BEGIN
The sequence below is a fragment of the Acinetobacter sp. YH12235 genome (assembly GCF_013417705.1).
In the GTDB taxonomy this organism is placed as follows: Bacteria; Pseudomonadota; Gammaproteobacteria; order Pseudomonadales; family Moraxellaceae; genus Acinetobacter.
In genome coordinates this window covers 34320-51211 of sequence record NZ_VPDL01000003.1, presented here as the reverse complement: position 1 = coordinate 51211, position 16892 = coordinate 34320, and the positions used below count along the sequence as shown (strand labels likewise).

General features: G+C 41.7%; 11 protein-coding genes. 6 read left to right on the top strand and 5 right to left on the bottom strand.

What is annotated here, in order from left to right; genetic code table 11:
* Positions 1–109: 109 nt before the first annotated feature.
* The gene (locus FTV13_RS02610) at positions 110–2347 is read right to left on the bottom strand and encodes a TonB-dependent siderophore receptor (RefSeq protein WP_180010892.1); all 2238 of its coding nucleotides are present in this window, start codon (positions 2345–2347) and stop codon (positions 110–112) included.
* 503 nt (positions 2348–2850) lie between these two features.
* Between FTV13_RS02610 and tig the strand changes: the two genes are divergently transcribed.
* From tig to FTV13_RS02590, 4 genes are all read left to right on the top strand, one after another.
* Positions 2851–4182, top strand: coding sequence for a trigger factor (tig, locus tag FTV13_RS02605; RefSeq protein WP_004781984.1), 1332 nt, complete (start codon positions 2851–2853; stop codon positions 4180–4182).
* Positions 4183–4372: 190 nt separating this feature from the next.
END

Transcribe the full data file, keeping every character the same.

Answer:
The sequence below is a fragment of the Acinetobacter sp. YH12235 genome (assembly GCF_013417705.1).
In the GTDB taxonomy this organism is placed as follows: Bacteria; Pseudomonadota; Gammaproteobacteria; order Pseudomonadales; family Moraxellaceae; genus Acinetobacter.
In genome coordinates this window covers 34320-51211 of sequence record NZ_VPDL01000003.1, presented here as the reverse complement: position 1 = coordinate 51211, position 16892 = coordinate 34320, and the positions used below count along the sequence as shown (strand labels likewise).

General features: G+C 41.7%; 11 protein-coding genes. 6 read left to right on the top strand and 5 right to left on the bottom strand.

What is annotated here, in order from left to right; genetic code table 11:
* Positions 1–109: 109 nt before the first annotated feature.
* The gene (locus FTV13_RS02610) at positions 110–2347 is read right to left on the bottom strand and encodes a TonB-dependent siderophore receptor (RefSeq protein WP_180010892.1); all 2238 of its coding nucleotides are present in this window, start codon (positions 2345–2347) and stop codon (positions 110–112) included.
* 503 nt (positions 2348–2850) lie between these two features.
* Between FTV13_RS02610 and tig the strand changes: the two genes are divergently transcribed.
* From tig to FTV13_RS02590, 4 genes are all read left to right on the top strand, one after another.
* Positions 2851–4182, top strand: coding sequence for a trigger factor (tig, locus tag FTV13_RS02605; RefSeq protein WP_004781984.1), 1332 nt, complete (start codon positions 2851–2853; stop codon positions 4180–4182).
* Positions 4183–4372: 190 nt separating this feature from the next.